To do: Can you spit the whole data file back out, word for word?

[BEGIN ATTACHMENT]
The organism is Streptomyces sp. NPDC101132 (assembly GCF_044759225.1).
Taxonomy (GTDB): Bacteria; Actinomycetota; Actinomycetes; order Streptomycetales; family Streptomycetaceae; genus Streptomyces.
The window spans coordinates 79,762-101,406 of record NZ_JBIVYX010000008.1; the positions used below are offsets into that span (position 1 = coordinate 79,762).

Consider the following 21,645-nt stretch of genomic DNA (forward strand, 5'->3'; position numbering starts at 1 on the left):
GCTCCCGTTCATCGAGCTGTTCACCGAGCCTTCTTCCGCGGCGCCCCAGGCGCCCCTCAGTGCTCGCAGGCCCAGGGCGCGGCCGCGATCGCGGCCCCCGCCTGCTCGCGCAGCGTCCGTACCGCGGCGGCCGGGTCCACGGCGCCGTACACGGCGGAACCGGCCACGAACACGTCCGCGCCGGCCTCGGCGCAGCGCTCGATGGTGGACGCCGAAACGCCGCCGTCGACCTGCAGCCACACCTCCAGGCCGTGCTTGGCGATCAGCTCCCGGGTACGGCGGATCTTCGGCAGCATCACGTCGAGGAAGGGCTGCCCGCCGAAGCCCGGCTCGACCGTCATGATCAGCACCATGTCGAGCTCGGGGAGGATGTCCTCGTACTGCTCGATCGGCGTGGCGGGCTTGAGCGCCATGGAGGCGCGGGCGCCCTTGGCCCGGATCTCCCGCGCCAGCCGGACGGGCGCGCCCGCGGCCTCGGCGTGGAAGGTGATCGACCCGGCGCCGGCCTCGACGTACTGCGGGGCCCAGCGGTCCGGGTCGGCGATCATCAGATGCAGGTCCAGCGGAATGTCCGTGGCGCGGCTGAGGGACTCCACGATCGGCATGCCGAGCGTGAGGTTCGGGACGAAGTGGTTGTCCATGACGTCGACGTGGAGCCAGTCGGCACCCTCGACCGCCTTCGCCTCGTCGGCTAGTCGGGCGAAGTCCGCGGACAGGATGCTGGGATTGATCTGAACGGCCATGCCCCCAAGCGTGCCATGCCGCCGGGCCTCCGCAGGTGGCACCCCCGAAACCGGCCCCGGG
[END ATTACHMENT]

The organism is Streptomyces sp. NPDC101132 (assembly GCF_044759225.1).
Taxonomy (GTDB): Bacteria; Actinomycetota; Actinomycetes; order Streptomycetales; family Streptomycetaceae; genus Streptomyces.
The window spans coordinates 79,762-101,406 of record NZ_JBIVYX010000008.1; the positions used below are offsets into that span (position 1 = coordinate 79,762).

Consider the following 21,645-nt stretch of genomic DNA (forward strand, 5'->3'; position numbering starts at 1 on the left):
GCTCCCGTTCATCGAGCTGTTCACCGAGCCTTCTTCCGCGGCGCCCCAGGCGCCCCTCAGTGCTCGCAGGCCCAGGGCGCGGCCGCGATCGCGGCCCCCGCCTGCTCGCGCAGCGTCCGTACCGCGGCGGCCGGGTCCACGGCGCCGTACACGGCGGAACCGGCCACGAACACGTCCGCGCCGGCCTCGGCGCAGCGCTCGATGGTGGACGCCGAAACGCCGCCGTCGACCTGCAGCCACACCTCCAGGCCGTGCTTGGCGATCAGCTCCCGGGTACGGCGGATCTTCGGCAGCATCACGTCGAGGAAGGGCTGCCCGCCGAAGCCCGGCTCGACCGTCATGATCAGCACCATGTCGAGCTCGGGGAGGATGTCCTCGTACTGCTCGATCGGCGTGGCGGGCTTGAGCGCCATGGAGGCGCGGGCGCCCTTGGCCCGGATCTCCCGCGCCAGCCGGACGGGCGCGCCCGCGGCCTCGGCGTGGAAGGTGATCGACCCGGCGCCGGCCTCGACGTACTGCGGGGCCCAGCGGTCCGGGTCGGCGATCATCAGATGCAGGTCCAGCGGAATGTCCGTGGCGCGGCTGAGGGACTCCACGATCGGCATGCCGAGCGTGAGGTTCGGGACGAAGTGGTTGTCCATGACGTCGACGTGGAGCCAGTCGGCACCCTCGACCGCCTTCGCCTCGTCGGCTAGTCGGGCGAAGTCCGCGGACAGGATGCTGGGATTGATCTGAACGGCCATGCCCCCAAGCGTGCCATGCCGCCGGGCCTCCGCAGGTGGCACCCCCGAAACCGGCCCCGGG